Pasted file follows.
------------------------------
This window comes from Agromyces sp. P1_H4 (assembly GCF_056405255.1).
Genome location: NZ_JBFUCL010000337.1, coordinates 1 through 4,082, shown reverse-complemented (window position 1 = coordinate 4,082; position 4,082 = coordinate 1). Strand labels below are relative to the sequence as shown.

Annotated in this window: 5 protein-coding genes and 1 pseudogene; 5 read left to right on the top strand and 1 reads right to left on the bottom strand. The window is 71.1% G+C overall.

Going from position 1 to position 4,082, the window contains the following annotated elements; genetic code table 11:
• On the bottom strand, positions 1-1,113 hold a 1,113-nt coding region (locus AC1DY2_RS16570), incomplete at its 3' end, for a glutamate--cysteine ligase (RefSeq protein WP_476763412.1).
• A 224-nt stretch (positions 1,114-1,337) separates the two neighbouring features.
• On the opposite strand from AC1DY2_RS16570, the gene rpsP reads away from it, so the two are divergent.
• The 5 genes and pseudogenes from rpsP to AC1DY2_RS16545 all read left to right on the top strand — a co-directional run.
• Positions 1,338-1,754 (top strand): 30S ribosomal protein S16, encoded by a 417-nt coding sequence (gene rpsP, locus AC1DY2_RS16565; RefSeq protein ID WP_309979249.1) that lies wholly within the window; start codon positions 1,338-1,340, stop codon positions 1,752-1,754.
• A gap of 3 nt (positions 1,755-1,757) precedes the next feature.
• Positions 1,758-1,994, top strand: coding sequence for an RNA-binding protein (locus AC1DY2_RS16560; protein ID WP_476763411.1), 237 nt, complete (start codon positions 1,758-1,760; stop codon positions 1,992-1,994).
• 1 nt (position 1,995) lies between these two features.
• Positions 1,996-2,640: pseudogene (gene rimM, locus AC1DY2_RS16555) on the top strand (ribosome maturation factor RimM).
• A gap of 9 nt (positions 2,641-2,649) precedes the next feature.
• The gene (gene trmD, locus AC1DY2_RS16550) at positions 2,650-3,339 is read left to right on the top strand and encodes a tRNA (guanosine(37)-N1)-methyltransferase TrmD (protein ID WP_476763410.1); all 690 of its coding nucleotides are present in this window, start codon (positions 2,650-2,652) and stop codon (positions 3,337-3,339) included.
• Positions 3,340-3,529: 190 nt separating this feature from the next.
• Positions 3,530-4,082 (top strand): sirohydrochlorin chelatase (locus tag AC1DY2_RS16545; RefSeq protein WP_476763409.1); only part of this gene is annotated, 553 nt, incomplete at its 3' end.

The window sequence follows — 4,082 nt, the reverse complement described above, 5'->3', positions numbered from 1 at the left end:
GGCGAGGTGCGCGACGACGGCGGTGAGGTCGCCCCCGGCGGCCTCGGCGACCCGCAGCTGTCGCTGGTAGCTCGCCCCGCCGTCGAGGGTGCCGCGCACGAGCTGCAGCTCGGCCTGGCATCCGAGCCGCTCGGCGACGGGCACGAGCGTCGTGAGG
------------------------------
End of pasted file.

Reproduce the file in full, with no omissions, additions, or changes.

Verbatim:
This window comes from Agromyces sp. P1_H4 (assembly GCF_056405255.1).
Genome location: NZ_JBFUCL010000337.1, coordinates 1 through 4,082, shown reverse-complemented (window position 1 = coordinate 4,082; position 4,082 = coordinate 1). Strand labels below are relative to the sequence as shown.

Annotated in this window: 5 protein-coding genes and 1 pseudogene; 5 read left to right on the top strand and 1 reads right to left on the bottom strand. The window is 71.1% G+C overall.

Going from position 1 to position 4,082, the window contains the following annotated elements; genetic code table 11:
• On the bottom strand, positions 1-1,113 hold a 1,113-nt coding region (locus AC1DY2_RS16570), incomplete at its 3' end, for a glutamate--cysteine ligase (RefSeq protein WP_476763412.1).
• A 224-nt stretch (positions 1,114-1,337) separates the two neighbouring features.
• On the opposite strand from AC1DY2_RS16570, the gene rpsP reads away from it, so the two are divergent.
• The 5 genes and pseudogenes from rpsP to AC1DY2_RS16545 all read left to right on the top strand — a co-directional run.
• Positions 1,338-1,754 (top strand): 30S ribosomal protein S16, encoded by a 417-nt coding sequence (gene rpsP, locus AC1DY2_RS16565; RefSeq protein ID WP_309979249.1) that lies wholly within the window; start codon positions 1,338-1,340, stop codon positions 1,752-1,754.
• A gap of 3 nt (positions 1,755-1,757) precedes the next feature.
• Positions 1,758-1,994, top strand: coding sequence for an RNA-binding protein (locus AC1DY2_RS16560; protein ID WP_476763411.1), 237 nt, complete (start codon positions 1,758-1,760; stop codon positions 1,992-1,994).
• 1 nt (position 1,995) lies between these two features.
• Positions 1,996-2,640: pseudogene (gene rimM, locus AC1DY2_RS16555) on the top strand (ribosome maturation factor RimM).
• A gap of 9 nt (positions 2,641-2,649) precedes the next feature.
• The gene (gene trmD, locus AC1DY2_RS16550) at positions 2,650-3,339 is read left to right on the top strand and encodes a tRNA (guanosine(37)-N1)-methyltransferase TrmD (protein ID WP_476763410.1); all 690 of its coding nucleotides are present in this window, start codon (positions 2,650-2,652) and stop codon (positions 3,337-3,339) included.
• Positions 3,340-3,529: 190 nt separating this feature from the next.
• Positions 3,530-4,082 (top strand): sirohydrochlorin chelatase (locus tag AC1DY2_RS16545; RefSeq protein WP_476763409.1); only part of this gene is annotated, 553 nt, incomplete at its 3' end.

The window sequence follows — 4,082 nt, the reverse complement described above, 5'->3', positions numbered from 1 at the left end:
GGCGAGGTGCGCGACGACGGCGGTGAGGTCGCCCCCGGCGGCCTCGGCGACCCGCAGCTGTCGCTGGTAGCTCGCCCCGCCGTCGAGGGTGCCGCGCACGAGCTGCAGCTCGGCCTGGCATCCGAGCCGCTCGGCGACGGGCACGAGCGTCGTGAGG